The general assumption by many is that +P self defense handgun ammo is more deadly or lethal and that it will make bad guys collapse like the life has been sucked out of them. The +P designation for ammunition has absolutely nothing to do with the potential for the ammunition to be more effective at stopping bad guys. The +P designation only means that the ammunition is loaded to a higher pressure.
Before getting into the specifics of +P ammunition, it’s important you know how the manufacture of ammunition is regulated and controlled. At the request of Congress in 1926, representatives of all smokeless powder producers, every major ammunition manufacturing company, and most of the major firearm manufacturers, founded the Sporting Arms and Ammunition Manufacturers’ Institute (SAAMI). The goal was to establish standards for the manufacturer of firearms and ammunition. Standards that would assure safety and compatibility. Believe it or not, Congress has had a couple good ideas over the years.
For example, ammunition manufactures loading ammunition for the 9mm Luger can reference SAAMI specifications to make sure the 9mm ammunition they load will fit and function in any 9mm pistol, whether it was made in 1910, 1960, or 2021. In addition to dimensional standards, SAAMI provides limits regarding the maximum average pressure (MAP) for cartridges. Firearms are engineered to withstand the pressure for the cartridges they’re intended for, and ammunition manufactures load ammo that does not exceed these pressures. This is what keeps guns from breaking or blowing up.
In the case of the 9mm Luger cartridge, SAAMI set the MAP at 35,000 psi. This means the ammunition companies that are members of SAAMI – most major ammo companies are – will not load 9mm Luger ammunition exceeding a MAP (maximum average pressure) of 35,000 psi. In about 1990, attempts to improve the performance of 9mm ammunition led to higher pressure loads and ultimately SAAMI added 9mm +P ammo, with a MAP of 38,500 psi, to their approved cartridges. This 10 percent increase in pressure generally equates to about a 4 to 5 percent bump in velocity and about a 7 to 9 percent gain in recoil.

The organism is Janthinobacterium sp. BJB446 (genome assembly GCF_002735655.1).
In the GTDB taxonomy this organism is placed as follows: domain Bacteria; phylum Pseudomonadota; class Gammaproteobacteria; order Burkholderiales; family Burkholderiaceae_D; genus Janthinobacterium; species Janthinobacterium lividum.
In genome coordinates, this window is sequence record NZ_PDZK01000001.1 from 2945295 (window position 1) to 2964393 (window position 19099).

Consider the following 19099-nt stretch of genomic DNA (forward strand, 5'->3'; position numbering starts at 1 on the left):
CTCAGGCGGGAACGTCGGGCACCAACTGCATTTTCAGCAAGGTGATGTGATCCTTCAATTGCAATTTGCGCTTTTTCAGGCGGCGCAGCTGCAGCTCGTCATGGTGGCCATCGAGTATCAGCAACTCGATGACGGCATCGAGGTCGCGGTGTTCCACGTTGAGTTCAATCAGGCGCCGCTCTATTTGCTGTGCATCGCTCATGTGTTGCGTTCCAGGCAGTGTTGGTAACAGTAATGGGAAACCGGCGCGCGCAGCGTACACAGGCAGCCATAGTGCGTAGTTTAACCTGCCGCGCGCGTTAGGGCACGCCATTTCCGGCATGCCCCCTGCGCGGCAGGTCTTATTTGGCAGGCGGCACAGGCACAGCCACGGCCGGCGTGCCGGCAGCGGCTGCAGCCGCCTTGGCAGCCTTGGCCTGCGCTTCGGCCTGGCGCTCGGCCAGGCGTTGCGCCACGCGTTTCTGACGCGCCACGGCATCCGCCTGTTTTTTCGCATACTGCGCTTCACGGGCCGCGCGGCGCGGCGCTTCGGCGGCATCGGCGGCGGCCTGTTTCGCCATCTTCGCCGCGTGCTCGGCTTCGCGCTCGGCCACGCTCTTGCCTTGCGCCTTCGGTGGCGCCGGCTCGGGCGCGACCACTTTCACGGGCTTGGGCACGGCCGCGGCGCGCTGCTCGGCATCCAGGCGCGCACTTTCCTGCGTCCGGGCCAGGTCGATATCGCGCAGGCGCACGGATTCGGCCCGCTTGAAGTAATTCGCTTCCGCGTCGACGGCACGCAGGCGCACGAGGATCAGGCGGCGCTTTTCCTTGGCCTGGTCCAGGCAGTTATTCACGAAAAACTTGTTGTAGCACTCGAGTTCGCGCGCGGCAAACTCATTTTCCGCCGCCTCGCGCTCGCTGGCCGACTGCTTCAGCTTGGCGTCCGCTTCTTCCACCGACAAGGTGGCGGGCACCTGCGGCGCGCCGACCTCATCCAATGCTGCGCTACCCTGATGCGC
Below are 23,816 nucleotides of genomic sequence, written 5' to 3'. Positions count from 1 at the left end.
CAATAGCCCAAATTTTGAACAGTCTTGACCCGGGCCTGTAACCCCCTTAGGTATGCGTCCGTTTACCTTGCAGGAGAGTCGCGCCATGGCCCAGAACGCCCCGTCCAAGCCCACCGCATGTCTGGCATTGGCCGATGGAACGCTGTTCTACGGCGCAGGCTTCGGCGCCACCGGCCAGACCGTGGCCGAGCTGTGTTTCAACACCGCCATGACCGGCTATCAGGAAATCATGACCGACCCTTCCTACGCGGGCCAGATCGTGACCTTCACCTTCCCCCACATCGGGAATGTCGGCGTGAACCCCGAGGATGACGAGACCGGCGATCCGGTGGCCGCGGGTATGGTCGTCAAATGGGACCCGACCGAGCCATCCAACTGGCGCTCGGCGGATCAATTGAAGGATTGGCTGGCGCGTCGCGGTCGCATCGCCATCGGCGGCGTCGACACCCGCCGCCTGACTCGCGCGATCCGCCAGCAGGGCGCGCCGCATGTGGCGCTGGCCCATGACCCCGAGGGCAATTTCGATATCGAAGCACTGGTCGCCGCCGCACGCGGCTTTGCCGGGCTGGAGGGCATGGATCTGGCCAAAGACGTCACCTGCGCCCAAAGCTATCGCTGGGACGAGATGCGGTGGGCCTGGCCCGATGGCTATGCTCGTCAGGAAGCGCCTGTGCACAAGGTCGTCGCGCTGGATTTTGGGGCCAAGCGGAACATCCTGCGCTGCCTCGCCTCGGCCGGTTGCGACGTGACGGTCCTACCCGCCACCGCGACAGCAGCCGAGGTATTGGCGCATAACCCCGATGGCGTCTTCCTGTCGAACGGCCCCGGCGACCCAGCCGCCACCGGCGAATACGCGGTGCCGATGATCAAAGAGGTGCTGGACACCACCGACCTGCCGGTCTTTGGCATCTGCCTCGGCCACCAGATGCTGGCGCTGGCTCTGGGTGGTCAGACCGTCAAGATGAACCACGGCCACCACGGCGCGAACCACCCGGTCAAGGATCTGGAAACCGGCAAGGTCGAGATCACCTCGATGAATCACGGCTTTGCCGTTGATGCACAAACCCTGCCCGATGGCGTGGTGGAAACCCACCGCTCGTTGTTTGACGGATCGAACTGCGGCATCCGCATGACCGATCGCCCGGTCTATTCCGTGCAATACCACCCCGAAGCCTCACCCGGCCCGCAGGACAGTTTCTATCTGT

Ammo Velocity and Terminal Performance
The additional velocity in +P self defense handgun ammo can help bullets expand and this sometimes means a slightly larger wound/crush cavity. Sometimes the additional expansion causes the bullet to deform or flower-out with a larger frontal diameter and in turn the bullet does not penetrate as deep. This can be a good or bad, depending on how the standard pressure load with the same bullet performs.
For example, the Remington 185-grain Golden Saber load for the .45 Auto will expand with a frontal diameter of about 0.65-inch and penetrate about 17 inches. The slightly faster +P version expands about 0.06-inch wider but penetrates about four inches less. The standard pressure load creates a wound/crush cavity that’s about 5 percent larger than the wound/crush cavity created by the +P load. And, with the +P load the shooter experiences about 5 percent more recoil and exaggerated wear on their firearm.
This of course is not always the case. When fired out of a snub-nose revolver, the standard pressure Buffalo Bore 110-grain TAC-XP load for the .38 Special expands with a frontal diameter of about 0.60-inch and penetrates about 12.5 inches. Because of the higher velocity, the +P version of this load expands with a smaller frontal diameter of 0.54-inch, because the bullet petals peel back further. This results in the +P load penetrating four inches deeper and creating a wound/crush cavity that’s about 7 percent larger.
Unfortunately, since terminal performance is velocity driven, the only real way to know if a +P load is better than a standard pressure load in your handgun it to test it. To complicate matters even further, some ammunition is rated as +P+ meaning it exceeds the SAAMI pressure limit for +P ammo. But since SAAMI does not have a classification for +P+ ammo, there’s no real way to know what the pressure of this ammo is or what guns it might be safe in. And, on top of all these uncertainties, not all handguns are built to handle +P ammunition.
Snubbies and Self Defense Handgun +P Ammo
So, should you use +P ammo in your defensive handgun? The first answer to that question is, only if what you carry is rated to handle +P self defense handgun ammo. You can usually find this information in the owner’s manual. The second answer is probably, no, unless you don’t mind the added recoil and wear on your firearm; the terminal performance gain is usually marginal if any at all.
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However, if your handgun has a very short barrel and is +P rated, +P ammunition can be a good thing. This is because short barrels can reduce velocities to the point some bullets will not expand. The added pressure/velocity of +P ammunition can sometimes help short barrel handguns deliver a better level of terminal performance because the increase in velocity helps the bullet expand.